Brexit was supposed to mean economic Armageddon according to some Remainers. The GDP growth rate was supposed to fall, unemployment was destined to rise and the UK property, stock market and gilt markets were meant to deteriorate to an extent never seen before.
Even the Bank of England said in the aftermath of the vote that unemployment would spike to 5.6% and GDP growth would be much lower than expected. However, the Bank of England has now softened its stance and upgraded its forecasts for GDP growth in 2017.
Similarly, many of the Leavers have also been proved wrong. They expected the UK to endure a challenging short-term outlook but felt that it would be worth it for the long-term gains that Brexit would bring. They believed that a period of great uncertainty in the short run could mean reduced consumer spending and a wider economic shock, but that over time the UK economy would become leaner, more nimble and more productive.
Was everyone wrong?
Over four months on from the EU referendum and it seems as though everybody was wrong. Brexit hasn't caused the short term pain that was anticipated by some Remainers. Similarly, the long-term outlook remains uncertain, proving some Leavers wrong.
The reality is that Brexit has contributed to a fall in the value of the pound. However, even this hasn't been entirely caused by that single factor. The Bank of England's decision to cut interest rates may end up being viewed as a hasty decision at best, since it has contributed to a weaker currency. The result of a weaker pound could be higher inflation, although the problems associated with higher inflation may be overplayed.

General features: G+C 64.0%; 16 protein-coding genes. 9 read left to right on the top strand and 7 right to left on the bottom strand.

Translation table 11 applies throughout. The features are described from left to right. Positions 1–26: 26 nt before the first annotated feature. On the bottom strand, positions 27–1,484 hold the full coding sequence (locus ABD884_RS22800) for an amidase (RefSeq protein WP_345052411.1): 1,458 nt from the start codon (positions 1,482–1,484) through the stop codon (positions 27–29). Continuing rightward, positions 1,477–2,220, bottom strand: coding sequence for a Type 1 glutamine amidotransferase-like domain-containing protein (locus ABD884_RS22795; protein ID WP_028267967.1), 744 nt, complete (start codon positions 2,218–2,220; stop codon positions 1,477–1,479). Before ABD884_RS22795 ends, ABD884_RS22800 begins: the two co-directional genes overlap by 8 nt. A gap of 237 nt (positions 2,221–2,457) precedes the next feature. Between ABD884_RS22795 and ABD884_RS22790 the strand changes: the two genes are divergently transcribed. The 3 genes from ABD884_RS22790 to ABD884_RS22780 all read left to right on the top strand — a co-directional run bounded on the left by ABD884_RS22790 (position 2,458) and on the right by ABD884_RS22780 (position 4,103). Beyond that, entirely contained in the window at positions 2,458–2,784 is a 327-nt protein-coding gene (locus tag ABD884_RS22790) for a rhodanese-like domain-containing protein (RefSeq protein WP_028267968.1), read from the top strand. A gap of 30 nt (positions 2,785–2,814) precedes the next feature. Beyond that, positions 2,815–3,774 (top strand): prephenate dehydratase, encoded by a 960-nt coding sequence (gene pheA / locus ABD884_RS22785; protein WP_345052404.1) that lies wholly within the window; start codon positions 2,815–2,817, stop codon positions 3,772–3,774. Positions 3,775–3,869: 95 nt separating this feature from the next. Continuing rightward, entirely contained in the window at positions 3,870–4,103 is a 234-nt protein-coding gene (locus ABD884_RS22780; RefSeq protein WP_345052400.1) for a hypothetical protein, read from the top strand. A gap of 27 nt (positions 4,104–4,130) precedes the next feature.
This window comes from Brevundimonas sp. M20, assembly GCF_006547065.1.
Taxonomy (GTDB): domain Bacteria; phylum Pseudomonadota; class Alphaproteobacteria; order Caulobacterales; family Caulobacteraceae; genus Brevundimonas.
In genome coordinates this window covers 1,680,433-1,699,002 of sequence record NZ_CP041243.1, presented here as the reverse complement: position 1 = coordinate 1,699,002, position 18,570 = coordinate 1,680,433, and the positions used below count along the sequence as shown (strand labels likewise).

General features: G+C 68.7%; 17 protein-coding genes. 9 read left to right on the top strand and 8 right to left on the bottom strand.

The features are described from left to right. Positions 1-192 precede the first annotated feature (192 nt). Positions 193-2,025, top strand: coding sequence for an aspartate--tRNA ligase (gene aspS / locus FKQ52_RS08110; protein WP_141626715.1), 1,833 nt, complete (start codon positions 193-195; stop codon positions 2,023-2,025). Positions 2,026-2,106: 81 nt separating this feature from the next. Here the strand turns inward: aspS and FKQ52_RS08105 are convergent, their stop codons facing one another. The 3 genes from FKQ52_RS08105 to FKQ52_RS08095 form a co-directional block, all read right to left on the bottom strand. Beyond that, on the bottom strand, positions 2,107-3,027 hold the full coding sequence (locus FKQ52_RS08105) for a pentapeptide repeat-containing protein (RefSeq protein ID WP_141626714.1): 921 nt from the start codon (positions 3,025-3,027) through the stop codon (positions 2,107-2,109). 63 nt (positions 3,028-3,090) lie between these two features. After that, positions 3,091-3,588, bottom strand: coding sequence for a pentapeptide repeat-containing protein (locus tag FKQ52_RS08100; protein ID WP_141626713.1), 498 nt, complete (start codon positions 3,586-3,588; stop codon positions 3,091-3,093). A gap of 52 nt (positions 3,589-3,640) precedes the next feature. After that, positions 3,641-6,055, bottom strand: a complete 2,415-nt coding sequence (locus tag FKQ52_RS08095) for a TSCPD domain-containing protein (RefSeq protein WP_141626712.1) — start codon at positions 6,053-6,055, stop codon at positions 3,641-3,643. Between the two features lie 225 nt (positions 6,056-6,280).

Inflation currently stands at just 1%. By historic standards this is low. Looking ahead, it's forecast to rise to 2.8% in 2018, which is still only 80 basis points higher than the Bank of England's long-term target. Certainly, higher inflation could mean disposable incomes fall in real terms and consumer confidence could take a hit. However, compared to crises in the past such as double-digit inflation in the 1990s, inflation below 3% wouldn' be a major problem.
Therefore, it seems as though Brexit may not cause severe difficulties for the UK economy. In fact, it could be argued that its impact is rather minimal. Certainly, as negotiations with the EU begin and the UK goes it alone, confidence among investors towards the UK economy may be lower than it otherwise would have been. But the reality is that new problems and new challenges are likely to come along that could cause Brexit to eventually become a side issue that no longer makes the headlines.
As such, little has changed since the EU referendum and little may change regarding the UK's economic outlook over the medium-to-long term. In that sense, both Remainers and Leavers could be wrong. And for investors taking a long-term view of the UK economy and its stock market, the best plan of action should be to continue to buy high quality companies at reasonable prices.